Driverless Cars

Return to the nanny state – perhaps the ASB should consider envy not safety

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Coming back to Australia often reminds me  that even when it is not a nanny state it is full of wowsers. This snippet is from Motor magazine. As one can see it highlights how some are compelled to whine over trivial things. Lexus, of all companies, is being bashed for encouraging speeding and the Advertising Standards Board has caved in (although I’m guessing it didn’t  take much to pressure them into the move) . Lexus was then bashed again even after removing the speedy bits.  I’m sure prospective Lexus buyers are waiting for footage of being stuck in a traffic jam

One would be pretty hard pressed to find a car company that doesn’t promote “performance” in its sportier range because by definition it’s kind of the point. Even Tesla for all of its supposed green credentials will brag incessantly about how it’s faster than any other road car to 100km/h, including exotica.

To say advertising “encourages speeding” just takes people for idiots. The moaners are surely aware that speed limit enforcement here is stricter than most. Speed cameras, highway patrols and red light cameras. Drivers here are constantly in fear of their lives. Autonomously driven cars will be a godsend as owners will not have to live in fear of being fined!

On top of that in order be able to buy a Lexus sports car like the LC500 probably requires $200,000. To afford such wheels presumably means that’s someone has half a brain. In traffic congested Tokyo Lamborghini and Ferrari are commonplace . The most impractical vehicle one can imagine but they still sell a tonne of them.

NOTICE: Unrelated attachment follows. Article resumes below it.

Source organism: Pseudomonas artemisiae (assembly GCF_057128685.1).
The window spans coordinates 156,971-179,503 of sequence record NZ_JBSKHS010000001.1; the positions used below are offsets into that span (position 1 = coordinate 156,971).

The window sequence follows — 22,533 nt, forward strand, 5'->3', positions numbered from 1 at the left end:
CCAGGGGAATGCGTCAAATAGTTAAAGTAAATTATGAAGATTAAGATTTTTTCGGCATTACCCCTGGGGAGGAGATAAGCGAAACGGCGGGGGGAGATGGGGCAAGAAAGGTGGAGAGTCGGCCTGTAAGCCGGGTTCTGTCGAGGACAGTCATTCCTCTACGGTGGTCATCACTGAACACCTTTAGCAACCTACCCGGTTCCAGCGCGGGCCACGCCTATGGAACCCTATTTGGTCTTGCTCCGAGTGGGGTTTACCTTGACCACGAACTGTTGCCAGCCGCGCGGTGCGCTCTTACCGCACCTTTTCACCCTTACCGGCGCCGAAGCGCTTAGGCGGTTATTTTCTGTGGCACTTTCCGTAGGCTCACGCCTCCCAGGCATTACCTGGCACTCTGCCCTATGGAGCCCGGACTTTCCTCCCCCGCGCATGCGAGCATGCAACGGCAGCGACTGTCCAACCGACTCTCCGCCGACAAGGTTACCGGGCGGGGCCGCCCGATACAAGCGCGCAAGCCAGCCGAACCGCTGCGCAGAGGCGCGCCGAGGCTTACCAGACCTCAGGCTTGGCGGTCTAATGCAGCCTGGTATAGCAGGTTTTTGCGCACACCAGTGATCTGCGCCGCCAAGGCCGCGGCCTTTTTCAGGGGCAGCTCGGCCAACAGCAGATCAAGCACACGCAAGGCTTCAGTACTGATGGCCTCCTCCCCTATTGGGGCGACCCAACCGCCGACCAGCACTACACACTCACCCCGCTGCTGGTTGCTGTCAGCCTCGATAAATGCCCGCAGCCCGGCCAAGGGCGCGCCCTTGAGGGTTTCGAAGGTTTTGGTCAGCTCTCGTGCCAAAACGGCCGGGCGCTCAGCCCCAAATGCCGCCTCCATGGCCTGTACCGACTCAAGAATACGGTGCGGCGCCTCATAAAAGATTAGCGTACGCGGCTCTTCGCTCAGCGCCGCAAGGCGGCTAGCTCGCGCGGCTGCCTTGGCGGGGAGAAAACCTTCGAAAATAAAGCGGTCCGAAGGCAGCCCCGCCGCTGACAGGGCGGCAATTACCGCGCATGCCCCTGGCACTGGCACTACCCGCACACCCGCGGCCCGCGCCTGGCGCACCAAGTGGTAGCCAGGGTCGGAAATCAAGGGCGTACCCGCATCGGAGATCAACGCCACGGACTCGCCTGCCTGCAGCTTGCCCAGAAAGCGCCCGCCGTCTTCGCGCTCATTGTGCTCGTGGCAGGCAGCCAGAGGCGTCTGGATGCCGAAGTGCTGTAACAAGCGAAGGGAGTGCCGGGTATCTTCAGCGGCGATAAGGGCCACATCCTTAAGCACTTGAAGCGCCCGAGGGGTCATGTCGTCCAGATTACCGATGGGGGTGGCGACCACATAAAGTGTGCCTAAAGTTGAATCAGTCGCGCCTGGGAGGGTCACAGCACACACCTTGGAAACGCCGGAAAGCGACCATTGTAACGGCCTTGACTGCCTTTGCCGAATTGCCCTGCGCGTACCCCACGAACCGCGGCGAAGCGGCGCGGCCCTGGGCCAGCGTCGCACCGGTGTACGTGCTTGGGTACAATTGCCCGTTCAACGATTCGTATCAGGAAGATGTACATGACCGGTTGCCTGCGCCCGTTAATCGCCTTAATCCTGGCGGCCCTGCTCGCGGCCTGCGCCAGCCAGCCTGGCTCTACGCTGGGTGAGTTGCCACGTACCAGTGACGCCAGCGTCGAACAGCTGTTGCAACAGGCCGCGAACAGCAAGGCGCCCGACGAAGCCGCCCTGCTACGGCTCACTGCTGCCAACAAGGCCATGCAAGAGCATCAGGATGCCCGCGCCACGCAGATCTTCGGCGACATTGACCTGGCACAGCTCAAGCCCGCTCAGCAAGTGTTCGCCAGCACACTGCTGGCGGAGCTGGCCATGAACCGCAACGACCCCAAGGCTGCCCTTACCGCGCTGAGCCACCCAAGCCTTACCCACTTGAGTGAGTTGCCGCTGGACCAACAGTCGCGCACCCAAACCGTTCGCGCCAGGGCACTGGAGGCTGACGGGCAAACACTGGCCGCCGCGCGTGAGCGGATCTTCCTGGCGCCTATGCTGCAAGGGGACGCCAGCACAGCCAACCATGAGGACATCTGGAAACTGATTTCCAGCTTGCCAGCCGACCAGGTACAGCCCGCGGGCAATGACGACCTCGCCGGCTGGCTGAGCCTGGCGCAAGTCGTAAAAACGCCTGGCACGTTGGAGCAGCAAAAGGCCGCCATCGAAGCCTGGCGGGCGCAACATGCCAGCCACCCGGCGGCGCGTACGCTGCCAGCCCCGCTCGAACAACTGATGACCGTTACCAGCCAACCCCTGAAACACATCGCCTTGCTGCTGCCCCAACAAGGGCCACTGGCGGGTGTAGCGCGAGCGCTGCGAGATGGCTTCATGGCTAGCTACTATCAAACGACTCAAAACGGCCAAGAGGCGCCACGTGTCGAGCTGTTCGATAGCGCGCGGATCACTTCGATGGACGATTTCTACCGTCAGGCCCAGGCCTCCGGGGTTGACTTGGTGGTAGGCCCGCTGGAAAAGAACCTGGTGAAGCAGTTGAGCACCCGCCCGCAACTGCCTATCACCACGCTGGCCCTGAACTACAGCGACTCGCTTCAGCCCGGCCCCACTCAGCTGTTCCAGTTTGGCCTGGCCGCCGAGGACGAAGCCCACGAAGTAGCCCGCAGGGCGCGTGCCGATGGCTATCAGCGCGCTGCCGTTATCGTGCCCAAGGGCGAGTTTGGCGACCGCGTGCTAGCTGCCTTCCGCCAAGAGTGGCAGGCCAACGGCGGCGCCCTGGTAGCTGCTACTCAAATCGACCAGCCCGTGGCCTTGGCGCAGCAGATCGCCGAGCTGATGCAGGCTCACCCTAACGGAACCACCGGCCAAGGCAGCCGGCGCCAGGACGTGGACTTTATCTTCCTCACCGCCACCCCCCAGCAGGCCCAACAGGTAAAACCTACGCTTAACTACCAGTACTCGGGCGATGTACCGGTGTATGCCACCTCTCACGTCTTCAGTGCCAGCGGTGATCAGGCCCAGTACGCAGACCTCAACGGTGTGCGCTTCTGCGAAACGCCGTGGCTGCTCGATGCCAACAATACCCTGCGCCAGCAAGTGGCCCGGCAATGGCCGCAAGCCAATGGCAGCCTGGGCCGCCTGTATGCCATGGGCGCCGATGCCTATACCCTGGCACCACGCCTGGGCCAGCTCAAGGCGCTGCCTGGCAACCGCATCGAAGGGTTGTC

Perhaps we should look at the bright side that only the car company was only criticized for promoting speed rather than being hauled over the coals for not promoting the car in Saudi Arabia with a newly liberated female driver. We shouldn’t hold our breath. When Lexus advertise the LC500 again the next complaint will probably be that it focuses too  much on white males rather than diversity.

Alfa Romeo Giulia Quadrifoglio roadtest

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I had a great opportunity to test drive the new Alfa Giulia Quadrifoglio (Q) over the past few days.  It is hard not to possess some sort of expectation before boarding. They say you aren’t a true petrol-head until you’ve owned an Alfa. To be honest Alfa hasn’t produced a rear drive monster for a very long time so the hurdle was pretty high on the basis of failure to introduce a Marcus Aurelius style gladiator to an arena filled with Germanic warriors would see thumbs pointed down.

The conclusion

Having tested the latest BMW M3, the one thing the Q  has over it is character. Sure it’s easy to dismiss the Germans for lacking a sense of humour as much as silencing Italians by tying their hands behind their backs. The fact is that the engine inside the M3 is a masterpiece. The handling is sublime but the exhaust note is synthesized through the speakers  which sort of disappoints like a Greenpeace activist would if forced to sail in a harpoon boat to stop Japanese whalers. The Q has 80hp more from a similar sized engine. It makes a naughty rasp as the tacho sweeps through 5,000rpm and has a tactile nature about it. Where the Q really wins out is ride. I’m sorry but for the mid-life crisis set, harsh ride is something that becomes annoying when you just wish to cruise on a highway late at night to get to the destination. The Q on soft suspension setting is more than acceptable. The BMW is just too jiggly. It is fidgeting. That’s ok doing a track day but when tired and cranky it is something you want to live without